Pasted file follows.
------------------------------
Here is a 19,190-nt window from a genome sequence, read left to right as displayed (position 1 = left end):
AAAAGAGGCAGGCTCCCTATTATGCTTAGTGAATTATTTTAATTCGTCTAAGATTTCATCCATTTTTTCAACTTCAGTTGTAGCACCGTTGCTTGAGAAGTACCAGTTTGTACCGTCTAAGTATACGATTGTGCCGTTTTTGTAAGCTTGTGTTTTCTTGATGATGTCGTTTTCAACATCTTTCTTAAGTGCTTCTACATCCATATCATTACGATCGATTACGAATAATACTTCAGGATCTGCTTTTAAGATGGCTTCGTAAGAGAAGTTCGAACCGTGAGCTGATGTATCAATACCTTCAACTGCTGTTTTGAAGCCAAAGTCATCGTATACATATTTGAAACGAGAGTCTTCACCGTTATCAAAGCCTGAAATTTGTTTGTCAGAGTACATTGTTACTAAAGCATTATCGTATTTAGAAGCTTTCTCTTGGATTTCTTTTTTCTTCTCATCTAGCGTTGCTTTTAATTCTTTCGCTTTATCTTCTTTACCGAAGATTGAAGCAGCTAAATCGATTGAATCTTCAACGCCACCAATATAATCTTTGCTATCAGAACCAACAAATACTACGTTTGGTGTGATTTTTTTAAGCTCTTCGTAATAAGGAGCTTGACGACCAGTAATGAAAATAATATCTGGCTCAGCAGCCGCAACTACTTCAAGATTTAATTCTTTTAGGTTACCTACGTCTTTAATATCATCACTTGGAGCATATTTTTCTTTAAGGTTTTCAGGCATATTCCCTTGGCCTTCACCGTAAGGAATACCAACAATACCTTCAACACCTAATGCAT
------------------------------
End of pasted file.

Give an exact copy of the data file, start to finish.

Here is a 19,190-nt window from a genome sequence, read left to right as displayed (position 1 = left end):
AAAAGAGGCAGGCTCCCTATTATGCTTAGTGAATTATTTTAATTCGTCTAAGATTTCATCCATTTTTTCAACTTCAGTTGTAGCACCGTTGCTTGAGAAGTACCAGTTTGTACCGTCTAAGTATACGATTGTGCCGTTTTTGTAAGCTTGTGTTTTCTTGATGATGTCGTTTTCAACATCTTTCTTAAGTGCTTCTACATCCATATCATTACGATCGATTACGAATAATACTTCAGGATCTGCTTTTAAGATGGCTTCGTAAGAGAAGTTCGAACCGTGAGCTGATGTATCAATACCTTCAACTGCTGTTTTGAAGCCAAAGTCATCGTATACATATTTGAAACGAGAGTCTTCACCGTTATCAAAGCCTGAAATTTGTTTGTCAGAGTACATTGTTACTAAAGCATTATCGTATTTAGAAGCTTTCTCTTGGATTTCTTTTTTCTTCTCATCTAGCGTTGCTTTTAATTCTTTCGCTTTATCTTCTTTACCGAAGATTGAAGCAGCTAAATCGATTGAATCTTCAACGCCACCAATATAATCTTTGCTATCAGAACCAACAAATACTACGTTTGGTGTGATTTTTTTAAGCTCTTCGTAATAAGGAGCTTGACGACCAGTAATGAAAATAATATCTGGCTCAGCAGCCGCAACTACTTCAAGATTTAATTCTTTTAGGTTACCTACGTCTTTAATATCATCACTTGGAGCATATTTTTCTTTAAGGTTTTCAGGCATATTCCCTTGGCCTTCACCGTAAGGAATACCAACAATACCTTCAACACCTAATGCAT